Today we had our annual Yr 13 M&M’s graph competition. Having just completed Perfect and Imperfect Competition with my Year 13 class I used a couple of packets of M&M’s to drum home the concept of marginal analysis MC=MR. It has always been something that students have struggled with but I am hoping this experience of creating graphs with M&M’s might help their understanding and when to use the concept. There is a three way process for learning about this theory:
Students complete worksheets / multiple-choice questions that test their knowledge of the curves that make up the graphs.
Students draw the graphs on A3 size whiteboards
Students construct graphs using M&M’s
Profit is maximised at the rate of output where the positive difference between total revenues and total costs is the greatest. Using marginal analysis, the firm will produce at a rate of output where marginal revenue equals marginal cost. Below are a few of the graphs done today using M&M’s. The winner this year is Year 13 student Luke Davis – his graphs are the first and second below.
Today I held the annual M&M’s competition with my A2 class. I use them to teach MC=MR also Minimum (loss) and Maximum (profit).
Profit is maximised at the rate of output where the positive difference between total revenues and total costs is the greatest – see graph above. Using marginal analysis, the perfectly competitive firm will produce at a rate of output where marginal revenue equals marginal cost. Marginal revenue, however, is equal to price. Therefore, the perfectly competitive firm produces at an output rate where marginal cost equals the price of output. Remember that the firm will make profits as long as the extra revenue brought in from selling the last unit of output(MR) is greater than the extra cost which is incurred in producing it (MC). Below are some Perfect Competition and Monopolistic Competition graphs created by my A2 class using M&M’s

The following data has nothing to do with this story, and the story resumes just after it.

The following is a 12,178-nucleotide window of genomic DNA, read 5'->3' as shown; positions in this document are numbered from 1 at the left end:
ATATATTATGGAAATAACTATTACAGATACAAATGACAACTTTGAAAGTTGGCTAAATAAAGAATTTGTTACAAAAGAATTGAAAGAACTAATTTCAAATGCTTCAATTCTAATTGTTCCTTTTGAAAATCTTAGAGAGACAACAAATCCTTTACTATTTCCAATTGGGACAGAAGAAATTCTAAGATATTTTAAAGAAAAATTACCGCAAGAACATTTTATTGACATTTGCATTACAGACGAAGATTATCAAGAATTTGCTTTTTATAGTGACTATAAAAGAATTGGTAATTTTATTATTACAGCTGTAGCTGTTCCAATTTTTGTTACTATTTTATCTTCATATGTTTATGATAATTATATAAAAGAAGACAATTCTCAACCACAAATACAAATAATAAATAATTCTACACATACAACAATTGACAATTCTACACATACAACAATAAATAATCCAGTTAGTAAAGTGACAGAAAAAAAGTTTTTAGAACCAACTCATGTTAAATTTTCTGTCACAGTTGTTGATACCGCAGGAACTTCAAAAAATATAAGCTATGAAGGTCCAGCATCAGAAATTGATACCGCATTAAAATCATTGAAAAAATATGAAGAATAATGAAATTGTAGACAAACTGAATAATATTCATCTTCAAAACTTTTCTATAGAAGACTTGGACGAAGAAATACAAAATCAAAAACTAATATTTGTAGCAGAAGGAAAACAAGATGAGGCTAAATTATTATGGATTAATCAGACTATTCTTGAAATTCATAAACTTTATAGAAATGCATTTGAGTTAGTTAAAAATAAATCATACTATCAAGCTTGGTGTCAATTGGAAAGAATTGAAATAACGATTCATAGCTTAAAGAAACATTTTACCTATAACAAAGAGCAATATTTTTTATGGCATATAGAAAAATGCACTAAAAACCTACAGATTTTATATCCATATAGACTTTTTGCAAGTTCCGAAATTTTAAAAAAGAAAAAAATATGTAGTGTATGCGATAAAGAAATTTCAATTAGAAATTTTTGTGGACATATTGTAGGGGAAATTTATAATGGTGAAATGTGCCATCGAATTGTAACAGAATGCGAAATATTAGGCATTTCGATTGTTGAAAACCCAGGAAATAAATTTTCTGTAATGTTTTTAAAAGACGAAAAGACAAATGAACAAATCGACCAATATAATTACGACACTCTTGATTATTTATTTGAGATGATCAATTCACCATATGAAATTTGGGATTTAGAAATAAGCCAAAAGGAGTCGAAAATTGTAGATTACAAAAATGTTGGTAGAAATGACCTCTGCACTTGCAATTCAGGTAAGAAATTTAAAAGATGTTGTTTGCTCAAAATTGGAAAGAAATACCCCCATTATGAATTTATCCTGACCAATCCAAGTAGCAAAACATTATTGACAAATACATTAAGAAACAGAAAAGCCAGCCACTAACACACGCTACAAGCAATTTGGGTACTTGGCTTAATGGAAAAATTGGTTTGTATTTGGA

Here is a great article, graphic and video from the Wall Street Journal. They look at an average of 100 passengers on a flight and what each passenger pays for.
29 cover fuel 20 cover salaries of airlines 16 cover ownership costs 14 cover Government fees taxes 11 cover Maintenance 9 cover other costs – catering etc 1 = Profit
But airline operating costs are off the charts compared with other industries. In a business where much of the work is done outside, routine storms can eat into margins. And there are many moving parts to flying people through the air, and many safety costs required by regulation.
While ticket revenue pays the bulk of these costs, “ancillary revenue” supplements the flight by another $18 per person on a 100-passenger flight. That includes fees for checked baggage, seat assignments, ticket penalties and revenue from cargo.
To go to the full article, graphic and video – click link below: